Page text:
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Polish regulator UKE has relaunched its auction of spectrum in the 800 MHz and 2.6 GHz bands, despite concerns about the rules of the contest raised by the country's mobile operators during previous consultations.
The resolution creates an Agenda Item for WRC-15, and instructs ITU-R to publish a report beforehand.
Regulators edged towards consensus on a number of issues for WRC-15 at the 2nd ITU Inter-regional Workshop on WRC-15 Preparation.
The use of the mobile downlink-only technology is advocated in Pascal Lamy's influential report.
The consensus seems to be that Republican control of both Houses of the US Congress will probably not lead to major changes in spectrum-related legislation and policy. However, an NAB lawsuit could affect the incentive auction.
Abdoulkarim Soumaila, the secretary general of the African Telecommunications Union (ATU), says his priorities for WRC-15 are resolving the paper satellite problem and securing the 700 MHz band.
Consortium of broadcasters argues that the report it commissioned disproves the economic case for a co-primary allocation of the UHF band.
France's Agence Nationale des Frequences is holding another conference on spectrum and innovation on 27 November.
The EBU's annual conference on the future of broadcasting in Europe was dominated by preparations for WRC-15.
UK mobile operators are opposing the government's drive to implement national roaming, even though some of their senior engineers were closely involved in IET research that concluded roaming was a good way to improve network efficiency.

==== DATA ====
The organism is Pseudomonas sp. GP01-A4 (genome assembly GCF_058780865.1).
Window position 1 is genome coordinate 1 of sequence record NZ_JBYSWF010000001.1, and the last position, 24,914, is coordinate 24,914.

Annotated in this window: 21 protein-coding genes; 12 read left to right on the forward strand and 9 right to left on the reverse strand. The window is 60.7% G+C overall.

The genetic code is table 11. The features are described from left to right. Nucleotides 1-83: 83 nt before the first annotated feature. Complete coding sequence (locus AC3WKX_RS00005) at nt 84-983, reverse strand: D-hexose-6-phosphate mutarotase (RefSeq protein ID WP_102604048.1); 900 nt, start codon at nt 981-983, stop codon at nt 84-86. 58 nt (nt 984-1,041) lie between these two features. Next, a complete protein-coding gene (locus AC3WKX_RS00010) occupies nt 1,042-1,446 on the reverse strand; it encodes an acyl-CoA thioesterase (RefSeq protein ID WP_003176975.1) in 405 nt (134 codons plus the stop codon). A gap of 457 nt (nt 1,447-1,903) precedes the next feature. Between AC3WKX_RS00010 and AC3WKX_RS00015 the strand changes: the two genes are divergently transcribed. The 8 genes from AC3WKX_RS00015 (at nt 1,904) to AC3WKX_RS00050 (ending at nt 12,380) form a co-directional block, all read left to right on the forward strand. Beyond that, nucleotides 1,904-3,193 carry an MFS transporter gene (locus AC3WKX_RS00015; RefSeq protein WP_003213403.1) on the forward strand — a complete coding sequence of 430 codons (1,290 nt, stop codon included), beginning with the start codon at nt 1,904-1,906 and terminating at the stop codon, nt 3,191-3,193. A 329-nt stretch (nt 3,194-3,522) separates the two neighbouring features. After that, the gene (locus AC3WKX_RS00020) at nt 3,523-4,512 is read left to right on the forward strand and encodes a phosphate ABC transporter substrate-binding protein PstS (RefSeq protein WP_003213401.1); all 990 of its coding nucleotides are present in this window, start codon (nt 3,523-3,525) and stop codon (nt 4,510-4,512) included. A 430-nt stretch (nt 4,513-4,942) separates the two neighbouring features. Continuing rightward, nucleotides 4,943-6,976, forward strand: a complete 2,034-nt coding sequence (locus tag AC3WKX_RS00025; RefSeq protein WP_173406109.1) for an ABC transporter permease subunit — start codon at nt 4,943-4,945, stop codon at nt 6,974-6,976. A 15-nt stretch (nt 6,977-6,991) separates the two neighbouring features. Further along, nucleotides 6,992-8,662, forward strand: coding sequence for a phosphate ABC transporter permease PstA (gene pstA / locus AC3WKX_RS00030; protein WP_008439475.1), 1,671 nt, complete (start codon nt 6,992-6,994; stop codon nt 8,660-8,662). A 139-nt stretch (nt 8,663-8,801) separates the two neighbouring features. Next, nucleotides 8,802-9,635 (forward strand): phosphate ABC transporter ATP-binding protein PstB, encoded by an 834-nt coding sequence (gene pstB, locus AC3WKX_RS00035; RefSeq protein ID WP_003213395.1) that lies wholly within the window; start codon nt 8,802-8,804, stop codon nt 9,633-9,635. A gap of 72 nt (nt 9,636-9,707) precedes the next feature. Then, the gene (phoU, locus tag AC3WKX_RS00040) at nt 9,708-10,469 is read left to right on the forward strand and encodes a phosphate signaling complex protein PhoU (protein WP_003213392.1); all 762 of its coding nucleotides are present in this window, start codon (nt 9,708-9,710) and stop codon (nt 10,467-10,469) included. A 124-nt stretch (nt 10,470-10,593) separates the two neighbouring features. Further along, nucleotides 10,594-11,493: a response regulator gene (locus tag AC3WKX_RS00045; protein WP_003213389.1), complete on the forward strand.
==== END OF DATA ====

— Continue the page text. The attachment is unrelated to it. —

With policy makers in several countries seriously considering single wholesale networks (SWNs), a report for the GSM Association (GSMA) argues that the traditional multi-operator approach is better for spectrum efficiency, innovation, competition and coverage.
This month we report on speculation that spectrum could be left out of the European Commission's latest package of telecoms reforms and on the delay to the US incentive auction. We also tackle the thorny of spectrum requirement forecasts and assess the growing interest in using spectrum for drones. Other country-specific updates come from Brazil, Colombia, France, Greece, India, Ireland, Russia and the UK.
Evicting terrestrial broadcasters from the 700 MHz band by 2020 - as suggested by the European Commission's "high level group" - raises difficult political and technical questions, says European Broadcasting Union (EBU) technology and innovation director Simon Fell.